First Vulcan rocket launch sends American Moon lander on journey to lunar surface

The first launch of ULA’s Vulcan rocket began the Peregrine Moon lander's journey to the lunar surface. However, hours after liftoff the robotic mission is facing its first problem putting a Moon landing at risk.

KENNEDY SPACE CENTER, Fla. – A Vulcan rocket roared to life early Monday for the first time, launching a lunar lander from a private Pittsburgh-based company carrying NASA science and other payloads to the Moon.

United Launch Alliance achieved its first successful launch of the new Vulcan Centaur rocket at 2:18 a.m. EST from Cape Canaveral, Florida, kicking off a series of firsts for ULA, NASA and space robotics company Astrobotic. 

With the liftoff, the Astrobotic’s Peregrine lander began its six-week journey to the Moon’s south pole. If the robot makes a soft landing as planned in late February, it will mark the first commercial company to land on the Moon successfully and the first American landing on the lunar surface since the Apollo program.

Astrobotic CEO John Thornton smiled ear to ear after the launch, saying it was "a dream" to see the launch finally happen.

"This is the moment we’ve been waiting for 16 years," Thornton said. "We are on our way to the moon."

The mission is also a first for NASA’s Commercial Lunar Payload Services (CLPS) program. Instead of building and managing its own missions to the Moon, the space agency awarded contracts to American companies to fly NASA lunar science.


ULA has been working toward Monday’s launch for more than a decade with the development of the Vulcan rocket, designed to replace its workhorse rocket, the Atlas V. While it was the first launch of Vulcan, the liftoff was the 159th overall for the company.

Monday’s lunar launch was an important milestone for ULA with its first test flight of Vulcan and the first spaceflight for the BE-4 rocket engines developed by Jeff Bezos's company Blue Origin. The same engines will power Blue Origin’s New Glenn rocket, which is set to begin launching from Florida later this year. 

Tiny rovers, pet hair and human ashes headed to the Moon

Peregrine will carry and power over 20 payloads, including five NASA science missions.

Other items launching on Peregrine include a half-dozen small Moon rovers, a time capsule shaped like a Japanese sports drink and a token from Pittsburgh amusement park Kennywood.

Astrobotic partnered with global shipping company DHL to sell space on the lander for people to send small items to the Moon. 

Space memorial companies Celestis and Elysium Space have also purchased space on the Peregrine lander. Human ashes and hair samples from three former U.S. presidents – George Washington, John F. Kennedy and Dwight D. Eisenhower – are included in the Celestis memorial payload. 


Carnegie Mellon University staff and students developed the tiny Iris Lunar Rover flying on Peregrine.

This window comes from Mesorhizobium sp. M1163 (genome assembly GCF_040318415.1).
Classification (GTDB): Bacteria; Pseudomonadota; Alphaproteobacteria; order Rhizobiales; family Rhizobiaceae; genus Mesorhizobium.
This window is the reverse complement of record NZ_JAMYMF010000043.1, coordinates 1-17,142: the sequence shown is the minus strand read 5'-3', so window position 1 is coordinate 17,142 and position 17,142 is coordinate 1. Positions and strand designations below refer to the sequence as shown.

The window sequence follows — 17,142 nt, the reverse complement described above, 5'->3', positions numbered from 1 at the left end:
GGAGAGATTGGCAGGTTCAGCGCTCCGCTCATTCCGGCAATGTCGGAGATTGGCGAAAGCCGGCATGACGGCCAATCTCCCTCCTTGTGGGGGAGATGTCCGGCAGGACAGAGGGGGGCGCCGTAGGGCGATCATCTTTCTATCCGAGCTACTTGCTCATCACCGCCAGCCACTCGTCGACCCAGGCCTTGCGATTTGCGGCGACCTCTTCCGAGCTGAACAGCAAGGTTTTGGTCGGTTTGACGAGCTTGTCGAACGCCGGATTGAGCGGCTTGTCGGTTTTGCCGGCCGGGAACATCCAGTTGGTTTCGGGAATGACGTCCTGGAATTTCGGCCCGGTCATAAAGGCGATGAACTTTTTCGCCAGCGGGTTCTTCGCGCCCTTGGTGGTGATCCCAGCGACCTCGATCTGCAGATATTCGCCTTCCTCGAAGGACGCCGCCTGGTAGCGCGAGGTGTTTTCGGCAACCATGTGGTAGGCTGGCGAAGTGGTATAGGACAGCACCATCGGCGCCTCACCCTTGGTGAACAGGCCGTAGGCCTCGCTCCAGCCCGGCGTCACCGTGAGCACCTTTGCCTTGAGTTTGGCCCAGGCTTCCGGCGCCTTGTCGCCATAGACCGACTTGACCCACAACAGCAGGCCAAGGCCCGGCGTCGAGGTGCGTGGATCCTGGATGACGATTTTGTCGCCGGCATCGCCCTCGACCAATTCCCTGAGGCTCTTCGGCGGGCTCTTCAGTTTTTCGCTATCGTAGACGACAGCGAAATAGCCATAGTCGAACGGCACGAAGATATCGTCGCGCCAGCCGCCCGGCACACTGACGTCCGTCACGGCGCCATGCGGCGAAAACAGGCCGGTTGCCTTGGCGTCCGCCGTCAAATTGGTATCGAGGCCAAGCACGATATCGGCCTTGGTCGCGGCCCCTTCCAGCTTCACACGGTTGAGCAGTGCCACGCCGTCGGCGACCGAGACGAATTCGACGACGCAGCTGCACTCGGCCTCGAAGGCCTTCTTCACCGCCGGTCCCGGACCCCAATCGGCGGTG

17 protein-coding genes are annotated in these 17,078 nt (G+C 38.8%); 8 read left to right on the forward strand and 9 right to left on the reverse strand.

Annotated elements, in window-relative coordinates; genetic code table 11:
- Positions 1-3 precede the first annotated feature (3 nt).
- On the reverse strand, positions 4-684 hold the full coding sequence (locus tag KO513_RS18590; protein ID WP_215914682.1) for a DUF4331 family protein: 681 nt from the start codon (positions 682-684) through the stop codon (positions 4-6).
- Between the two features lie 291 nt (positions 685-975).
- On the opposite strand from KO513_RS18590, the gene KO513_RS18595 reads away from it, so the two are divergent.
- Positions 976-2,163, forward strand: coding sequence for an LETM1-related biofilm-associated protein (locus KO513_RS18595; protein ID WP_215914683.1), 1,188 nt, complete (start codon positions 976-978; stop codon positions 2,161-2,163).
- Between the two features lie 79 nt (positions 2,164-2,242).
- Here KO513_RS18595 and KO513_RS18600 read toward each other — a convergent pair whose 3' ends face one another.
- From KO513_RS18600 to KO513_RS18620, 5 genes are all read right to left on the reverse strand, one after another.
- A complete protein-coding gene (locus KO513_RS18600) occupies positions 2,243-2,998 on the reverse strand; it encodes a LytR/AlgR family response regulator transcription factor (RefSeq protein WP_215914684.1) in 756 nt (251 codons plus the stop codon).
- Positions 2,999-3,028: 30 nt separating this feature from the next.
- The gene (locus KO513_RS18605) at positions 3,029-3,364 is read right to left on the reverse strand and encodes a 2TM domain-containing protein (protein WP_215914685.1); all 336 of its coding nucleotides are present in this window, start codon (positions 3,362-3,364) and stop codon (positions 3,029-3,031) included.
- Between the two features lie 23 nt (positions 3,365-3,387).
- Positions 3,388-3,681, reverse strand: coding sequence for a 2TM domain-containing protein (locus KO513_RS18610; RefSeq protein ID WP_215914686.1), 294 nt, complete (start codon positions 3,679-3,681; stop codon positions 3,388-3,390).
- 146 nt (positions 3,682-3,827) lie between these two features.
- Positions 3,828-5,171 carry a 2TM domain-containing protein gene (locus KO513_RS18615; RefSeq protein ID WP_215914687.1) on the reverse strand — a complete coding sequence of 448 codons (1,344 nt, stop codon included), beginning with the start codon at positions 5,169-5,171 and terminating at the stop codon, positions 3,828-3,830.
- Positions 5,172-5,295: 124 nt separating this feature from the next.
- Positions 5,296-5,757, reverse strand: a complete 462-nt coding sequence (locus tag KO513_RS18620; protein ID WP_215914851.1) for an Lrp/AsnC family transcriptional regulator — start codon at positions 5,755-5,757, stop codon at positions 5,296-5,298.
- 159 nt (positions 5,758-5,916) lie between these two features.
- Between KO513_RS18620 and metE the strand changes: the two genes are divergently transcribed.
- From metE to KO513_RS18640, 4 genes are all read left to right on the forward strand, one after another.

Iris mission operations lead and current CMU post-graduate student Divya Rao was in Florida for the launch with a group of current and former Iris team members, some of whom have worked on the rover since its conception over the past nine years.

"It was 1,000 different emotions," said Rao, of seeing the launch. "This is real, this is happening. Iris is heading to the Moon."

Once it lands and begins operations, the shoebox-sized rover will investigate Moon dirt, also known as regolith. About 30 people are part of the Iris mission operations team, which is mostly made up of students. Rao said it's a rare opportunity for university students to be part of a mission to the Moon.

"When I first joined CMU, I had no idea I would be able to do something like this," Rao said.

Iris is one of six small rovers headed to the Moon on this mission. The Mexican Space Agency is sending five miniature rovers weighing less than 60 grams each for a demonstration mission on the lunar surface. 

Problem detected on cruise to the Moon

Hours into the spaceflight Astrobotic was facing its first mission-critical issue which could threaten the Moon landing attempt.

"Unfortunately, an anomaly occurred, which prevented Astrobotic from achieving a stable sun-pointing orientation," Astrobotic said in a statement. "The team is responding in real-time as the situation unfolds and will be providing updates as data is obtained and analyzed."

The Peregrine spacecraft needs sunlight in order to maintain power. Astrobotic said the spacecraft was already at low battery levels. 

Now out of Earth’s orbit, the Peregrine spacecraft will communicate through NASA’s Deep Space Network as it navigates toward the lunar surface over the next six weeks.

If Peregrine completes the 238,000-mile journey, it will use the Doppler LiDAR to guide itself to land on four legs at the Bay of Stickiness near the geologically rich area of the Gruithuisen Domes. NASA scientists are interested in this region near the lunar south pole because it’s believed to contain volatiles, including water ice. 

Astrobotic was among the 14 private companies selected under NASA’s CLPS initiative to deliver science to the Moon ahead of the first Artemis astronaut missions to the lunar south pole in late 2025. Next month, another NASA CLPS contractor, Houston-based company Intuitive Machines, will launch its moon lander with SpaceX.